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Monthly Archives: February 2010

Ghost of Midnight?

I get questions frequently about the name of this blog.  Well, it’s about Front Porch Forum and related items.

So, if you’re curious about the name… here’s the brief tale.




FCC: 22% of U.S. adults don’t use the internet

How many people in the United States use the internet?  Everybody… right?  Well… it seems that way sometimes, but there are millions of us who don’t.  I’m sure we can all think of a few.  Greg Sterling shares today about a new FCC study that pegs it at 22% of U.S. adults… that’s a big slice!  From Greg…

The US FCC has released a report, based on a survey of more than 5,000 US consumers in November… interesting findings… I’ve quickly selected (verbatim from the report):

  • 78 percent of adults are Internet users, whether that means broadband, dial-up, access from home or access from someplace other than home.
  • 74 percent of adults have access at home.
  • 67 percent of U.S. households contain a broadband user who accesses the service at home.
  • 65 percent of adults are broadband adopters…
  • 6 percent of Americans use dial-up Internet connections as their main form of home access.
  • 6 percent are Internet users but do not use it from home; they access the Internet from places such as work, the library or community centers.
  • 22 percent of adults are not Internet users. They are the oldest non-adopting group, with a median age of 60, and include the highest share of Hispanics (at 20 percent). Some 84 percent have high school degrees or less and half live in households with annual incomes of $30,000 per year or less.

Of this last group of so-called non (broadband) adopters, “70 percent have a cell phone.”

Snapshot of online activities segmented by access type (click to enlarge):

Note that “local or community news” is the second most common type of activity online (according to this survey), even more than social networking.


Local Search API List

Posted today on Local SEO Guide

Just posted the following list of local search api’s on SearchEngineLand.  I am going to be maintaining the list here and will be updating it from time to time.




Media Crap Index… How do you score your media?

How about this?  Go ahead and score each form of media on your very own Media Crap Index… MCI.

For example, email channels are flooded with spam, some reports put it at 95% of all messages sent.  So, email gets an awful 95% MCI… that is, 95% of email is crap.

But how about other media?  TV… considering all channels, 24/7, including ads… my TV MCI = 95% too.

Radio… well, I’m a picky listener… I find myself drawn to a 95% score again.

Daily local newspaper?  What I actually read (without regret)… better than above… maybe MCI = 80%.

Facebook… oy… sorry “friends”… my MCI = 95% too.

Twitter… I guess I’ve got to get into some better hashtags or something… MCI = 85%

A question… how easy is it to glean out the non-crap portion from these various streams and let the unwelcomed bulk float away from you ASAP?  Spam filtering, when it works, makes email a good fit for me… cutting my email MCI down to about 10%.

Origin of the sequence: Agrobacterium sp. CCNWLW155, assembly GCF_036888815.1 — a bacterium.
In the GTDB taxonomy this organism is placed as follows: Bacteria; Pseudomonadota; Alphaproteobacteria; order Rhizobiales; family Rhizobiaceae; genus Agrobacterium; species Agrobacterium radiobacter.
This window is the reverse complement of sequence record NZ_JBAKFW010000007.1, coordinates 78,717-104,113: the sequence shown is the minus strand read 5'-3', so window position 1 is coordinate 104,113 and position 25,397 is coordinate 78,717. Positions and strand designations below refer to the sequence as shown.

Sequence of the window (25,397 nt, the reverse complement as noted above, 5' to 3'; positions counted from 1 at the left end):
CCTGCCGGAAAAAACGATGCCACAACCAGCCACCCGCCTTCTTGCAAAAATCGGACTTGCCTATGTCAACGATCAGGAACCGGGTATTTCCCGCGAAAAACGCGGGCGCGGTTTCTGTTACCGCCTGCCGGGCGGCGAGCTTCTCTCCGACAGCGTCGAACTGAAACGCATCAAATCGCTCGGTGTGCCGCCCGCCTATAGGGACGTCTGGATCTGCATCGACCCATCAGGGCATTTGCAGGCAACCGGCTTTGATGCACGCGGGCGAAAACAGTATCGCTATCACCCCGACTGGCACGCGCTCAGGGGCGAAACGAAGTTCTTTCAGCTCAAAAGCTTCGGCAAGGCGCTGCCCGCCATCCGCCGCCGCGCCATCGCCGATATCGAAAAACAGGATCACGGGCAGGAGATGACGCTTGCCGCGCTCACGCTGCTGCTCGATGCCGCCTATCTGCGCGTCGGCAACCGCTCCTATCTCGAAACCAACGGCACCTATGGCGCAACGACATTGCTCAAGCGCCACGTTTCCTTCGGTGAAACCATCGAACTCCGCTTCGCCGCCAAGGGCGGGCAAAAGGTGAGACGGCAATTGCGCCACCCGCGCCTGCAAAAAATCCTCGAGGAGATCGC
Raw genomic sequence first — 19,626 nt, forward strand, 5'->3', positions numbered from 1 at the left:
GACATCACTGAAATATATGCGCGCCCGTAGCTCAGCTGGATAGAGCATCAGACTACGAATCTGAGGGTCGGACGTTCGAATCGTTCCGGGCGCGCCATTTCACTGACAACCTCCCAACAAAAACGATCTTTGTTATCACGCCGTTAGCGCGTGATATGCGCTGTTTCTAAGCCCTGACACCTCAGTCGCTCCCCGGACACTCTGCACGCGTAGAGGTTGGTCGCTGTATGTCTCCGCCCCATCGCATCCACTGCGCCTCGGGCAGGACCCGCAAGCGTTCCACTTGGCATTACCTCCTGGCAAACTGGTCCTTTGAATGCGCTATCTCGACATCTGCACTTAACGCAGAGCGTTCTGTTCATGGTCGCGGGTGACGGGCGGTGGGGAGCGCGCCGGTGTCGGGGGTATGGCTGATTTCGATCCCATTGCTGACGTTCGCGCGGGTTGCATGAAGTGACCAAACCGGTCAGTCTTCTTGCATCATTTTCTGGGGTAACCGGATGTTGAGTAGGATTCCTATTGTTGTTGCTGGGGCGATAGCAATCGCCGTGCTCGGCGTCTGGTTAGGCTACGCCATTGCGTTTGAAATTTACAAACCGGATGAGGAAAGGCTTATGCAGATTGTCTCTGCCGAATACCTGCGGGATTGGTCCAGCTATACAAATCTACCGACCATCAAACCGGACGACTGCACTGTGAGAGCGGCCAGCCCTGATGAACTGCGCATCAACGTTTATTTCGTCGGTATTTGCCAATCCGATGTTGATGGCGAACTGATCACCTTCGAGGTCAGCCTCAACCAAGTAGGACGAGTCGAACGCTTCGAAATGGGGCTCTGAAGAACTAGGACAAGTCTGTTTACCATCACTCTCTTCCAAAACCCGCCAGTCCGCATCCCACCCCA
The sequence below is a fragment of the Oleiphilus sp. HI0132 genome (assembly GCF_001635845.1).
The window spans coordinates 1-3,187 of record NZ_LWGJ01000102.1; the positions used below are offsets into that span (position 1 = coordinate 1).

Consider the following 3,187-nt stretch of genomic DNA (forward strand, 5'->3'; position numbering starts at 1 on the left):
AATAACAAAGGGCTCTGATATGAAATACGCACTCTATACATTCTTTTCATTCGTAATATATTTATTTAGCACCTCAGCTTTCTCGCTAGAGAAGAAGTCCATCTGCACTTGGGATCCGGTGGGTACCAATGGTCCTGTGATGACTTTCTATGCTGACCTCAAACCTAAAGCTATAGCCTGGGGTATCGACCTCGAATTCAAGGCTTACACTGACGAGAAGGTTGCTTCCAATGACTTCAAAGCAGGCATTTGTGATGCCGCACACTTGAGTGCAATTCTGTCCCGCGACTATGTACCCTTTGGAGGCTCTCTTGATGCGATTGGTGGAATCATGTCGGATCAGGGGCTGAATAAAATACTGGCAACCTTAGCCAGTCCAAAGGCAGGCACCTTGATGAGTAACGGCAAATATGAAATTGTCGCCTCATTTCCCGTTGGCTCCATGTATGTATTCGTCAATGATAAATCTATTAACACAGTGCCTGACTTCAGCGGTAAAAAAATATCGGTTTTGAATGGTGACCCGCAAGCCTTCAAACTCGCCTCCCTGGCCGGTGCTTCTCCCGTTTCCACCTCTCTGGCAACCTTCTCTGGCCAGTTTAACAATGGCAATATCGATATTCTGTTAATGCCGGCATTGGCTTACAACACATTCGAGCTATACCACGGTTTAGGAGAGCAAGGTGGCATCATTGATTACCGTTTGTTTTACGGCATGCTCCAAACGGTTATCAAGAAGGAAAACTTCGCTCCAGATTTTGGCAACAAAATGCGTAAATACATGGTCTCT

But TV and radio?  The best filter for me is abandonment… so I instead stream shows/music online that I want to see/hear… but they still come with ads that don’t appeal… so my streaming MCI might be around 25%… much better.

Print daily newspaper… hard to filter… but I’ve been doing it since my first paper route in second grade… so my custom-built neural filter is well-honed, slicing thru the crap ably.

Facebook… well, to confess my Web 2.0 sins, I haven’t managed well, and now I just don’t have the wherewithal to wade in and pluck the lovely items from frothing stream of… what… I guess my Facebook flow calls to mind a tittering group of junior high girls around someone’s locker before 4th period.  So I don’t know how — and I’m just not motivated to try — to cut my FB MCI below its painful 95% crap level.

Twitter… I know there are ways to filter… to get the noise down… but I just haven’t seen enough value to convince me to build myself a better experience with a tolerable MCI.

Well, now I’ve likely offended several friends and colleagues, and for that I apologize.  I don’t begrudge people their media choices, and I understand that the more popular a media option becomes, the higher its MCI climbs (gotta pay the bills with ads, and you gotta attract the teeming masses).  But the hype around today’s darlings can get overwhelming.  At what point can we start talking about Facebook like reasonable people did about TV in the 1970s and 80s… they watched a few hours of it every night, but drove to work the next morning with a “Kill your TV” bumper sticker proudly displayed.

So, I look forward to better filtering across the board… drive down those MCIs on the super popular choices.  And I’ll keep looking for niches with lower MCI ratings… oh… here’s one… a hand-written letter from a loved one?  MCI = 0%!

P.S.  I reserve the right to change my mind on this.  Educate me, please!